Fig. 2 shows the data for nutrientlimited growth (solution of eq. 3), plus the calculated daily phytoplankton production rate (eq. 4). Note that µ, which has a maximum value µmax = 0.34657 day1 in our example (i.e., the population optimally can double in 2 days), will decline from µmax roughly similar to the curve for N, and will reach zero when N = 0 (Fig 3b).
Inference: Phytoplankton production rate depends not only on the phytoplankton specific growth rate and factors affecting it (e.g., nutrient supply in this case), but also on the phytoplankton standing stock (P). A very low standing stock of phytoplankton with high specific growth rate will give low production rates (e.g., at the start of a phytoplankton bloom). Conversely, a large standing stock of phytoplankton with very low specific growth rate will also give low production rates (e.g., nutrientstarved phytoplankton at the end of a bloom). Thus, production rate cannot be inferred from standing stock alone. One needs to know about µ (specific growth rate) as well.
Figure 2. Phytoplankton abundance (blue line) and production rate (green line) under nutrientlimited growth.
d. Effect of Grazing on Phytoplankton Dynamics
The previous sections of this handout developed a simple model to describe nutrientlimited phytoplankton growth in a laboratory batch culture. Suppose that in addition to nutrient limitation there is simultaneous loss of phytoplankton cells due to grazing. Although, as we shall see, feeding rates of grazers depend on abundance of phytoplankton, for the simplest exploration of the effects of grazing we let the instantaneous specific grazing rate, g (with units [t1]), be constant and describe phytoplankton growth by:
P_{t} = P_{0}e^{(μg)t} (5)
where μ = μ_{max} [ N / (k_{N} + N) ]
If µmax = 0.34657 day1, kN = 1.0 µM N liter1, and g = 0.1 day1, then the phytoplankton population will grow as shown by Fig. 3. Compare Fig 3a with the nutrientlimited growth curve in Fig. 1, and notice that the maximum cell concentration is lower with grazing. Also notice that although a liter of culture medium with a given initial concentration of N necessarily produces the same number of cells as in the nutrientlimited case described earlier, the cells do not accumulate in the culture, but most (99%) eventually "disappear," that is, are eaten by grazers.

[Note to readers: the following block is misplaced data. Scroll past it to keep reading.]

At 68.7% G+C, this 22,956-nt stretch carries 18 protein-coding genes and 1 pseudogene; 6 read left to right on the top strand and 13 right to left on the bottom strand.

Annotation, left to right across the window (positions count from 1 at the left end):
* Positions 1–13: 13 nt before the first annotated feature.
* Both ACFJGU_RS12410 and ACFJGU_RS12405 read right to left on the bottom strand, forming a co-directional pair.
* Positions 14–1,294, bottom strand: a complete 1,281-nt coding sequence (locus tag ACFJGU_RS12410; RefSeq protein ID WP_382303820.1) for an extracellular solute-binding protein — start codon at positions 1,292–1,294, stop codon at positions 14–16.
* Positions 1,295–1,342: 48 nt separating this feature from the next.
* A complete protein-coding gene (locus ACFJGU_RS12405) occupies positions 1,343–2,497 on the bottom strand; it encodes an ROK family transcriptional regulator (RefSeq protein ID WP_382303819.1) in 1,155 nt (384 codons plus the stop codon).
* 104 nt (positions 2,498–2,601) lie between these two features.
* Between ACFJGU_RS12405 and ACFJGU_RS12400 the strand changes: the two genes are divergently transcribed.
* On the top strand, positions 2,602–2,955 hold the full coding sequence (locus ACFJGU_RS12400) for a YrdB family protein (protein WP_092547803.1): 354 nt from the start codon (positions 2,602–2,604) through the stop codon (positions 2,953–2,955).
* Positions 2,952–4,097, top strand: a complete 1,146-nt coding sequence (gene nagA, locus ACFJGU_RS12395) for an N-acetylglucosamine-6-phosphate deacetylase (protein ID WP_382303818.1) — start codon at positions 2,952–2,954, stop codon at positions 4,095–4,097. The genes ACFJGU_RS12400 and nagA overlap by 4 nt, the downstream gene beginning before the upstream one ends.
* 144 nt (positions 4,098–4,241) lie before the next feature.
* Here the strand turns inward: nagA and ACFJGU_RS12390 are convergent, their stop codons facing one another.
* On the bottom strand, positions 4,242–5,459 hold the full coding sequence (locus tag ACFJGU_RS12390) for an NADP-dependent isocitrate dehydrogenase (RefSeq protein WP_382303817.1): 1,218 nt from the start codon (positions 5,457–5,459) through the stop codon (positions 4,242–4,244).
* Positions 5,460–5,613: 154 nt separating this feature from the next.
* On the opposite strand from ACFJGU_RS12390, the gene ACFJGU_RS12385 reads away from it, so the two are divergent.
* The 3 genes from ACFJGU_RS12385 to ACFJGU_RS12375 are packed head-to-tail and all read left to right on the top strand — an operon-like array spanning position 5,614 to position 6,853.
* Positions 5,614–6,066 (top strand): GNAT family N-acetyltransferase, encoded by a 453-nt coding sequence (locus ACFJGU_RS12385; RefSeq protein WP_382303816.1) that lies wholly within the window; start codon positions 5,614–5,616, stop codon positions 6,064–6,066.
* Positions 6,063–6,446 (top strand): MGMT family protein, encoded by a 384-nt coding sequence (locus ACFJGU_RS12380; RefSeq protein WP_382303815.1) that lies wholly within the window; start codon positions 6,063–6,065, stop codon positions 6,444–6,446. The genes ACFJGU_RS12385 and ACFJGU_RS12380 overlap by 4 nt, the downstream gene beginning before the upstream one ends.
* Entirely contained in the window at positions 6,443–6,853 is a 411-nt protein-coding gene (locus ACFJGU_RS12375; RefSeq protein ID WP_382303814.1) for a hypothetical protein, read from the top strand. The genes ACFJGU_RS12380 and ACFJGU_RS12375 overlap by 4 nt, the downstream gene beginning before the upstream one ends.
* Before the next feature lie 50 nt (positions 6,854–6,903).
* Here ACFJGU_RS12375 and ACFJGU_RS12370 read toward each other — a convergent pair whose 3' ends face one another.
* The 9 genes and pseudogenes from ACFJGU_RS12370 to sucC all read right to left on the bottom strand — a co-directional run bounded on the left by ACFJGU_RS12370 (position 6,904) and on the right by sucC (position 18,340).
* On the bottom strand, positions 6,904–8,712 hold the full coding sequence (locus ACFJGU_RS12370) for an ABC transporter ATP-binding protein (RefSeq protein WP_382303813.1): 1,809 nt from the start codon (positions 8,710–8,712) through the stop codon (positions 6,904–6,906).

The model has simulated a phytoplankton bloom.
Figure 3. Phytoplankton (A) and Nitrogen (B) concentration under nutrientlimited phytoplankton growth and varied grazing rates.
If the specific grazing rate (g) is increased (see green and red curves in Fig 3) then the maximum concentration of cells is reduced and occurs later; doubling g, for example, causes the maximum cell concentration to be delayed by more than 20 days. In addition, depletion of N is delayed.
Inference: Phytoplankton blooms can take very different forms, in terms of both their magnitude and timing, depending on the presence and intensity of grazing. Note that in the ocean the grazing mortality rate, represented by parameter g, will not be constant, but will change as grazer populations respond  in their feeding rates, reproduction and recruitment  to changes in abundance of phytoplankton.
Another inference from the model is that temporal changes in phytoplankton abundance at a locality cannot be understood by considering only processes influencing phytoplankton specific growth rate (µ); patterns of grazing mortality (as well as other losses) must also be considered.
As an example of how to model grazing impacts on phytoplankton with nutrient limited growth, see the Matlab model here.